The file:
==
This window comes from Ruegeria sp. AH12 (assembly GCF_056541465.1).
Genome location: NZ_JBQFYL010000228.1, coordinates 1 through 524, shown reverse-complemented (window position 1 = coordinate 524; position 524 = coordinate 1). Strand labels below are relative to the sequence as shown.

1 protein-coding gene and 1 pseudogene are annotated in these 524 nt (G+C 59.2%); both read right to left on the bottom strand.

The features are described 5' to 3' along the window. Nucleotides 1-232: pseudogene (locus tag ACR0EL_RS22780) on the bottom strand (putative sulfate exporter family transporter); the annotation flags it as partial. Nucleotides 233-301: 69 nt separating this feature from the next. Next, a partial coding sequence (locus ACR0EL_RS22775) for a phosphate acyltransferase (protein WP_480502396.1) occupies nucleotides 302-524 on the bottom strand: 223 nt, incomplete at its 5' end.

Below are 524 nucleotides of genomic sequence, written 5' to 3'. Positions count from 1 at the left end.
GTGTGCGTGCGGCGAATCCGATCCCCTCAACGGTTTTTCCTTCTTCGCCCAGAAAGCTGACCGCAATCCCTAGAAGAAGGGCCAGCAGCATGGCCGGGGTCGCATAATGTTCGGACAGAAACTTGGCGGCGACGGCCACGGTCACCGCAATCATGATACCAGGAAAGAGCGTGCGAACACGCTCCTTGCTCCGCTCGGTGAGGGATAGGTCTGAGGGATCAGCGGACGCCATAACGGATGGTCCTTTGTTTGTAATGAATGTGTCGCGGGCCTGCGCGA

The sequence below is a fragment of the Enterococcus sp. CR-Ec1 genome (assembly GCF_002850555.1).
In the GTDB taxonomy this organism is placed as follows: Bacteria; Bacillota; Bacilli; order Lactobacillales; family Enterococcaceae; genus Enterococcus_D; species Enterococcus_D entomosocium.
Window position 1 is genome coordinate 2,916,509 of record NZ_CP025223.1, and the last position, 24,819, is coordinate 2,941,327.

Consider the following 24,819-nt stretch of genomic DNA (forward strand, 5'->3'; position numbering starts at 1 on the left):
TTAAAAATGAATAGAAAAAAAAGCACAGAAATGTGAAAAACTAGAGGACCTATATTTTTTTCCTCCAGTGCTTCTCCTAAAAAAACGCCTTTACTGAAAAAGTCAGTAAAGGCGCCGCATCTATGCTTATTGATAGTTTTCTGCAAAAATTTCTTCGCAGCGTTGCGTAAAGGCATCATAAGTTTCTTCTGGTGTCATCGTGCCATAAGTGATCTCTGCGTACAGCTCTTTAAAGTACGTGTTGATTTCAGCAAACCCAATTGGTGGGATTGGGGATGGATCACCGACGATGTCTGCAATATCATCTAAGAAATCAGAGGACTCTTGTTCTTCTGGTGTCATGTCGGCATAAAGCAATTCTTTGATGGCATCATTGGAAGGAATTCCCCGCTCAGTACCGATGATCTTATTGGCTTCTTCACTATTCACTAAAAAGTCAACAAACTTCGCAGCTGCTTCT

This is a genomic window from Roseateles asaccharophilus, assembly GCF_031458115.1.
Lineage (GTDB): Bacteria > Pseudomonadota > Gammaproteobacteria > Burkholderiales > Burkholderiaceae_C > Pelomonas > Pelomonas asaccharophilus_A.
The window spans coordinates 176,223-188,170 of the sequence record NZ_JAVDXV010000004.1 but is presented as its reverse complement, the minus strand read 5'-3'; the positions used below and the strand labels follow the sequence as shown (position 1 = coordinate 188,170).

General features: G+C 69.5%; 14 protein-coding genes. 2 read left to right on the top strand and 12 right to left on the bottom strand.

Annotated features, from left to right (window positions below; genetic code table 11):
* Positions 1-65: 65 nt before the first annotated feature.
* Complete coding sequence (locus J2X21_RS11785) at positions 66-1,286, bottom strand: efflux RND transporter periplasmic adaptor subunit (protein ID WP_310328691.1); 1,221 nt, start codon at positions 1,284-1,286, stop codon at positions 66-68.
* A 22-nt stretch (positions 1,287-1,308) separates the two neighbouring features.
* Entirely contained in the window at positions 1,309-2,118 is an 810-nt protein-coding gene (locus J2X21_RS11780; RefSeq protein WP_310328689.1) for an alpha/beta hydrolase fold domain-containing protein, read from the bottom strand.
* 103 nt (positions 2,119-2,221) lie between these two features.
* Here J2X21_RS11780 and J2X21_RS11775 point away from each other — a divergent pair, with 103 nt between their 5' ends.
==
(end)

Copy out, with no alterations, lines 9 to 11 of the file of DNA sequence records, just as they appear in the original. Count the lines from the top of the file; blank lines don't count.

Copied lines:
Window position 1 is genome coordinate 2,916,509 of record NZ_CP025223.1, and the last position, 24,819, is coordinate 2,941,327.

Consider the following 24,819-nt stretch of genomic DNA (forward strand, 5'->3'; position numbering starts at 1 on the left):
TTAAAAATGAATAGAAAAAAAAGCACAGAAATGTGAAAAACTAGAGGACCTATATTTTTTTCCTCCAGTGCTTCTCCTAAAAAAACGCCTTTACTGAAAAAGTCAGTAAAGGCGCCGCATCTATGCTTATTGATAGTTTTCTGCAAAAATTTCTTCGCAGCGTTGCGTAAAGGCATCATAAGTTTCTTCTGGTGTCATCGTGCCATAAGTGATCTCTGCGTACAGCTCTTTAAAGTACGTGTTGATTTCAGCAAACCCAATTGGTGGGATTGGGGATGGATCACCGACGATGTCTGCAATATCATCTAAGAAATCAGAGGACTCTTGTTCTTCTGGTGTCATGTCGGCATAAAGCAATTCTTTGATGGCATCATTGGAAGGAATTCCCCGCTCAGTACCGATGATCTTATTGGCTTCTTCACTATTCACTAAAAAGTCAACAAACTTCGCAGCTGCTTCT